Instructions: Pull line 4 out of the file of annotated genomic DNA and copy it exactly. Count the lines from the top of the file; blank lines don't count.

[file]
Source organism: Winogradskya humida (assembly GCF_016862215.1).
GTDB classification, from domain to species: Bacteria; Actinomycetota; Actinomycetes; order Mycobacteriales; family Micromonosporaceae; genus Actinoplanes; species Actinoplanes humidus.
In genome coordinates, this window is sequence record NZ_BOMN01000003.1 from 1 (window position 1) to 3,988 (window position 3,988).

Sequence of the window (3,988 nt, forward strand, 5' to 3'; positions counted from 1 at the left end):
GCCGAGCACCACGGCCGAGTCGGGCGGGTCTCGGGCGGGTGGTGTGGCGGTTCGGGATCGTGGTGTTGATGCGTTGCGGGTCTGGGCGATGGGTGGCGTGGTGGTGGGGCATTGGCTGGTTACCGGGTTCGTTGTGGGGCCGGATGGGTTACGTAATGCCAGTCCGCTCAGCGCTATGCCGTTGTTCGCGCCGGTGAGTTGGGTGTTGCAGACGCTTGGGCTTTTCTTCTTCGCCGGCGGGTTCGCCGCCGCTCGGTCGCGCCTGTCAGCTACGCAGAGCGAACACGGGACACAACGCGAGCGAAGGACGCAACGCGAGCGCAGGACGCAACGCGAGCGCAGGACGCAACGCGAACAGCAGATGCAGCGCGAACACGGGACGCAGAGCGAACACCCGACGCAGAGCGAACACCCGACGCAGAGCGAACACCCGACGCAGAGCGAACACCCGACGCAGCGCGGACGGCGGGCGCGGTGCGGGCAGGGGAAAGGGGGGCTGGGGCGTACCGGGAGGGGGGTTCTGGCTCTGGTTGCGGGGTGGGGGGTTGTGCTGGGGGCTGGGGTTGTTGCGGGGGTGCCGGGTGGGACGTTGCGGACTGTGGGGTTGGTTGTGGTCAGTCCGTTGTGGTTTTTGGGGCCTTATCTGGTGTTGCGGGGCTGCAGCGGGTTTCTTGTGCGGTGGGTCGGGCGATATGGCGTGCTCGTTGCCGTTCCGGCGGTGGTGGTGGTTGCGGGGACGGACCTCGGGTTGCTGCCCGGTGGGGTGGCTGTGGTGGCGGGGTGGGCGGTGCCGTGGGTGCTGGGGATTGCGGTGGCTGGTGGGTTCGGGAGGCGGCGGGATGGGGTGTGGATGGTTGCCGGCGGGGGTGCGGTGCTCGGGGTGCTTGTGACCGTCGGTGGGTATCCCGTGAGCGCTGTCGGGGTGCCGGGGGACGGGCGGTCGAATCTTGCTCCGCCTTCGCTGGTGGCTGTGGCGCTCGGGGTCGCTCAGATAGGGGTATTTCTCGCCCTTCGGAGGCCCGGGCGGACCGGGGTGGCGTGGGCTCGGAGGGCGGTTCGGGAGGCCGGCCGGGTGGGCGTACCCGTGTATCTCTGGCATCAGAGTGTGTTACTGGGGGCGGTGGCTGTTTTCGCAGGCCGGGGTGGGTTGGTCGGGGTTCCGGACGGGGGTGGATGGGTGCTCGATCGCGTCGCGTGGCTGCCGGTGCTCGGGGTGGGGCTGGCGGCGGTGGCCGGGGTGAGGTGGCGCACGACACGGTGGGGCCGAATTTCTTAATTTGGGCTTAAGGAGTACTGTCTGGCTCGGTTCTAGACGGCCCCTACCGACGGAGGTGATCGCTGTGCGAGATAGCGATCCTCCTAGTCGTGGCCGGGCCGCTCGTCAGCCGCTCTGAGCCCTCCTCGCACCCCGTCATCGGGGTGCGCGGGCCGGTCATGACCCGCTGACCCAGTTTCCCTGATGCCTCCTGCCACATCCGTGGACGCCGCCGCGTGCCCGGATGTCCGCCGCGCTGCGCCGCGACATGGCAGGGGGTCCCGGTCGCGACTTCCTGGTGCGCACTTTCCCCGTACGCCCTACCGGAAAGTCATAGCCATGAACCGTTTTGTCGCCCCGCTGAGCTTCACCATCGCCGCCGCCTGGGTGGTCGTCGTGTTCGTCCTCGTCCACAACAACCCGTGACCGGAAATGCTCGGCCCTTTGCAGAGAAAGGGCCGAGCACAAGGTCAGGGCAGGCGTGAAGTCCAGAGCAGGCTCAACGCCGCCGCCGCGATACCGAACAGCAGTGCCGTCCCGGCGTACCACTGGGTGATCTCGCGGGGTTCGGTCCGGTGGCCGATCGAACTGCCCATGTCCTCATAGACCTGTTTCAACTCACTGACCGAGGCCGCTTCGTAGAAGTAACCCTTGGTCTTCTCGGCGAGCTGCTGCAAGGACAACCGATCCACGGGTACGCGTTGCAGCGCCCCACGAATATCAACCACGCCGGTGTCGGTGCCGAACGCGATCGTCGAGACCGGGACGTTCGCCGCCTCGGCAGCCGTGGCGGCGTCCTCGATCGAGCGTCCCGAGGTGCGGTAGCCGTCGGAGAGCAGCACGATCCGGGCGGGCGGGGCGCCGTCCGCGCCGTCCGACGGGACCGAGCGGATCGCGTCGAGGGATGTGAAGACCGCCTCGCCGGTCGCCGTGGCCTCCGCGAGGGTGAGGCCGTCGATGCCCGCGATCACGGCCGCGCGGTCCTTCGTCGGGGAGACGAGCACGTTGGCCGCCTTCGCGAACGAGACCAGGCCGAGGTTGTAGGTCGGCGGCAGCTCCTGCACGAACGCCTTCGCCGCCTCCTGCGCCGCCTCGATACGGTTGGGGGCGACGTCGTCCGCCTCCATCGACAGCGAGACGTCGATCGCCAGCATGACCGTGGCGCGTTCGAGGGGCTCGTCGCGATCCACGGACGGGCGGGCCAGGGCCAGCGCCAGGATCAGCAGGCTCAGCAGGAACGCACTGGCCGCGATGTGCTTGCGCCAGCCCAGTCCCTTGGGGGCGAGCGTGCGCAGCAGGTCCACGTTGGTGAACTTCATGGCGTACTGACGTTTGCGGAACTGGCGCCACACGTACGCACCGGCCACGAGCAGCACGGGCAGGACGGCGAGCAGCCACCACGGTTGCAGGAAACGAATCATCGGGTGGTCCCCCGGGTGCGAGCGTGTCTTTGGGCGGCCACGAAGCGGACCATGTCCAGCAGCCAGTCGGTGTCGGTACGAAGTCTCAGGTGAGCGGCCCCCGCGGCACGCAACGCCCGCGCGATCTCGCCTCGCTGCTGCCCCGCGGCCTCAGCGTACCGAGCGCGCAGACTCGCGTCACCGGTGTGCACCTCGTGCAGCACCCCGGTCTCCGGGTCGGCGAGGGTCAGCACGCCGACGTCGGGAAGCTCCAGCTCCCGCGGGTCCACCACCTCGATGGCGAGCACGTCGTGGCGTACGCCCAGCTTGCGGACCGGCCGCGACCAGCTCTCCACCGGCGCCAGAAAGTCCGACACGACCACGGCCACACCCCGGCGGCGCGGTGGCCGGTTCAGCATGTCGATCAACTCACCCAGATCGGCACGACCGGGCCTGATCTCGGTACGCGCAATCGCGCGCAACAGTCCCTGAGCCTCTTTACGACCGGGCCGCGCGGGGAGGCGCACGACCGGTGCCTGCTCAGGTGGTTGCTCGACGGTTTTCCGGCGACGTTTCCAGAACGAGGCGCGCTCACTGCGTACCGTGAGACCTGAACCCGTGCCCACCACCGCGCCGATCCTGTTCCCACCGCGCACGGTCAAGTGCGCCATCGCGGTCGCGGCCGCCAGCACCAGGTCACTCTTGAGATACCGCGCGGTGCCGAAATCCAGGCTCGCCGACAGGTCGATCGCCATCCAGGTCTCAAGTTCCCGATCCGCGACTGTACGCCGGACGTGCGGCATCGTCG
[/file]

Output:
Sequence of the window (3,988 nt, forward strand, 5' to 3'; positions counted from 1 at the left end):